'Van Gogh' painting is not family heirloom, owner admits
The owner of a painting purported to be by Vincent van Gogh has admitted misrepresenting its true history.
Houses at Auvers II was hung in Reading's Picnic Cafe on Friday.
Mark Lawrence had claimed his great-grandfather bought the work in Paris in the 1920s, but has since admitted he bought it for £1,500 about two years ago.
He still insists it is genuine but its authenticity has not been validated.
Mr Lawrence originally said the picture was bought for 300 francs and was unknown to the art world because it had been in his family since before van Gogh's works were first catalogued in the 1930s.
However, he has since confessed that it was purchased in a private sale and that the reference to Paris and 300 francs came from an inscription on the back of the painting.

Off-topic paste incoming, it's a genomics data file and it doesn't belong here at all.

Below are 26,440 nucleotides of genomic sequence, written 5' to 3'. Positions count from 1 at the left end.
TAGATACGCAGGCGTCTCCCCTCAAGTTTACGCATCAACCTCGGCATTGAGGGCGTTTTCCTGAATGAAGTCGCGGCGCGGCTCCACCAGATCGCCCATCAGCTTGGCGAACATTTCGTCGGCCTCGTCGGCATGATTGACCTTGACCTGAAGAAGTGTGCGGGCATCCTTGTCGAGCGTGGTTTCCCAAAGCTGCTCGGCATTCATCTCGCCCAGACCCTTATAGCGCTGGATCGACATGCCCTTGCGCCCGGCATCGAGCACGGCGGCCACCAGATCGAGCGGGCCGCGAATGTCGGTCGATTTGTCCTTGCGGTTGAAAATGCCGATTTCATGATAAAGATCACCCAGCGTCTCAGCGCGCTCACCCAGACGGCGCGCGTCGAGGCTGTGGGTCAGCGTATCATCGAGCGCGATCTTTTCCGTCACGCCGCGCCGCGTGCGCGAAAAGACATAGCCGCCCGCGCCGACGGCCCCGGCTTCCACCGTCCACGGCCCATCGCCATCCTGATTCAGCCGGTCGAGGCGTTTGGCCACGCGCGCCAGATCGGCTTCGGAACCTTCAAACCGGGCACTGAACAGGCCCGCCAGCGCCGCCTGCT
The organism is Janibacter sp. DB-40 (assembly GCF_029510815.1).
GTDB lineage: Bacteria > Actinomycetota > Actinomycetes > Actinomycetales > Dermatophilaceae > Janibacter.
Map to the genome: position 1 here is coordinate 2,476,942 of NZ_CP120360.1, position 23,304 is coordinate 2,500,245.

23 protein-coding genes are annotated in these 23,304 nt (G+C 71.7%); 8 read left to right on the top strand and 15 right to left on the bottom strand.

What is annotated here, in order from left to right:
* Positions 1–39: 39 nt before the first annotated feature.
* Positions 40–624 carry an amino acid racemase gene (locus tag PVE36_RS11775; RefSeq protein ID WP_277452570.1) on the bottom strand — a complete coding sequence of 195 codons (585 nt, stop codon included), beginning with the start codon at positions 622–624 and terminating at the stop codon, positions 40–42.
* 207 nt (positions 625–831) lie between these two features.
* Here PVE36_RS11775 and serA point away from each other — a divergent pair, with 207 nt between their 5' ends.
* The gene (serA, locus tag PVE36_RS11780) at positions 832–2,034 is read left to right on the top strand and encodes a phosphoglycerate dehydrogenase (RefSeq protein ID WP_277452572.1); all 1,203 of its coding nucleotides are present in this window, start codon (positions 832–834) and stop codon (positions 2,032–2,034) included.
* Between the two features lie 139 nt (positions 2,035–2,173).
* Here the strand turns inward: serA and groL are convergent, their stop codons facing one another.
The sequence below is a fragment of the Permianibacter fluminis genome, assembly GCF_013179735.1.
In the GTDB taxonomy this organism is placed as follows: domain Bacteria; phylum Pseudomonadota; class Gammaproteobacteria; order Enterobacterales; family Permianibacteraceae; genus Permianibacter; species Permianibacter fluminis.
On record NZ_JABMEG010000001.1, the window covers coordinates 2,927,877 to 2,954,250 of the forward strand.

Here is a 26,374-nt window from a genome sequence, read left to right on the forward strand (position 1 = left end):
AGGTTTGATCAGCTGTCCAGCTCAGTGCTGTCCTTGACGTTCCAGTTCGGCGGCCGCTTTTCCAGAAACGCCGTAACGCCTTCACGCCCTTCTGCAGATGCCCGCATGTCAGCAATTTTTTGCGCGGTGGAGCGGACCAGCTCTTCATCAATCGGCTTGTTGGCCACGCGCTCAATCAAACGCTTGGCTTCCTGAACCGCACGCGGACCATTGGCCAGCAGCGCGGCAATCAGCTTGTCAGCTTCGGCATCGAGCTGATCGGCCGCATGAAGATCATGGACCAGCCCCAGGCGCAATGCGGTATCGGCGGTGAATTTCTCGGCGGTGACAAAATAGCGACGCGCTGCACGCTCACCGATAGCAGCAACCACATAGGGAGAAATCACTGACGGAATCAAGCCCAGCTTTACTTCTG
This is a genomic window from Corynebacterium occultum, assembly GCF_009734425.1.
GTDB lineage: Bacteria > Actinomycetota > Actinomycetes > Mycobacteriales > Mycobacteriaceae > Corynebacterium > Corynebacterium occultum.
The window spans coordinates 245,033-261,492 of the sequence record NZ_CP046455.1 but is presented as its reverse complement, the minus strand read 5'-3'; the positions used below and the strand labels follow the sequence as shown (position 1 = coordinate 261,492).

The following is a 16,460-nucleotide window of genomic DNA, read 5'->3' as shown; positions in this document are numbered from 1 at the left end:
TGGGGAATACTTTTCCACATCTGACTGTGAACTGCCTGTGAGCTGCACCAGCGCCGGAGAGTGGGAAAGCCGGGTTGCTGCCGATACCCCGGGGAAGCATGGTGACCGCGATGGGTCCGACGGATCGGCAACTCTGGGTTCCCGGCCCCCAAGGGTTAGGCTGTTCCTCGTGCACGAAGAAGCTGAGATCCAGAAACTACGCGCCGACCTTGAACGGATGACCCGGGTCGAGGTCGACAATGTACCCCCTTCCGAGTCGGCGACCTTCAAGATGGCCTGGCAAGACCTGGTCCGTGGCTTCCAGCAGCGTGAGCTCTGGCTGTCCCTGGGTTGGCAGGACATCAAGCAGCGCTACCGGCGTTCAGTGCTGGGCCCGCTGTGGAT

The 27-year-old had also previously said he inherited the painting from his grandfather - who died in 1980 - along with 200 other works his family had collected.
He said: "I never set out to deceive anyone. I just want to display the collection as a legacy to my grandfather."
Following media coverage of the painting being hung in the Reading cafe, van Gogh specialist David Brooks, from Toronto, Canada, said it was not a known work and described the style as "poor".
The Van Gogh Museum, in Amsterdam, is the only place that can officially authenticate a work by the celebrated Dutch artist.
Mr Lawrence said he had been working with the museum to get the painting researched since the beginning of the year.
But in a communication to the BBC, the museum said it had only received an email from Mr Lawrence on Monday, and had advised him of the process of getting his painting authenticated.
There are only two authenticated Houses in Auvers paintings by van Gogh.
One hangs in the Museum of Fine Arts in Boston, the other resides at the Toledo Museum of Art in Ohio.
Both were painted in 1890.